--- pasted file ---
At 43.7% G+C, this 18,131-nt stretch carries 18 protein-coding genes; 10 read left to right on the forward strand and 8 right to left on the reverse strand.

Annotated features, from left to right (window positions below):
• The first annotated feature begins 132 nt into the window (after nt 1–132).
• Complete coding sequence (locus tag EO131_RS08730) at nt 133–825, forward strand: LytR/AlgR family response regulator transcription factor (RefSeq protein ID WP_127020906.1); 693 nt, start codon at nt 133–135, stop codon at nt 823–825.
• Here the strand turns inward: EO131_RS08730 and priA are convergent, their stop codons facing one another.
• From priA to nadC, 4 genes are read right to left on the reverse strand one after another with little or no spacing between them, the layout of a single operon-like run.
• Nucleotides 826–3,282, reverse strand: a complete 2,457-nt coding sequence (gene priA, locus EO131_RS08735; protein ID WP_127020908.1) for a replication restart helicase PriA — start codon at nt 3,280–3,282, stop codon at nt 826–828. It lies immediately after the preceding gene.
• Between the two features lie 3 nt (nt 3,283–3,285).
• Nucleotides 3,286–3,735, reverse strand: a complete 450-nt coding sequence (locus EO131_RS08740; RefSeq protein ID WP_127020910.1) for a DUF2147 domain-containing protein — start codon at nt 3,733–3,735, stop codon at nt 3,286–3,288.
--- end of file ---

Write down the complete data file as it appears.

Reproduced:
At 43.7% G+C, this 18,131-nt stretch carries 18 protein-coding genes; 10 read left to right on the forward strand and 8 right to left on the reverse strand.

Annotated features, from left to right (window positions below):
• The first annotated feature begins 132 nt into the window (after nt 1–132).
• Complete coding sequence (locus tag EO131_RS08730) at nt 133–825, forward strand: LytR/AlgR family response regulator transcription factor (RefSeq protein ID WP_127020906.1); 693 nt, start codon at nt 133–135, stop codon at nt 823–825.
• Here the strand turns inward: EO131_RS08730 and priA are convergent, their stop codons facing one another.
• From priA to nadC, 4 genes are read right to left on the reverse strand one after another with little or no spacing between them, the layout of a single operon-like run.
• Nucleotides 826–3,282, reverse strand: a complete 2,457-nt coding sequence (gene priA, locus EO131_RS08735; protein ID WP_127020908.1) for a replication restart helicase PriA — start codon at nt 3,280–3,282, stop codon at nt 826–828. It lies immediately after the preceding gene.
• Between the two features lie 3 nt (nt 3,283–3,285).
• Nucleotides 3,286–3,735, reverse strand: a complete 450-nt coding sequence (locus EO131_RS08740; RefSeq protein ID WP_127020910.1) for a DUF2147 domain-containing protein — start codon at nt 3,733–3,735, stop codon at nt 3,286–3,288.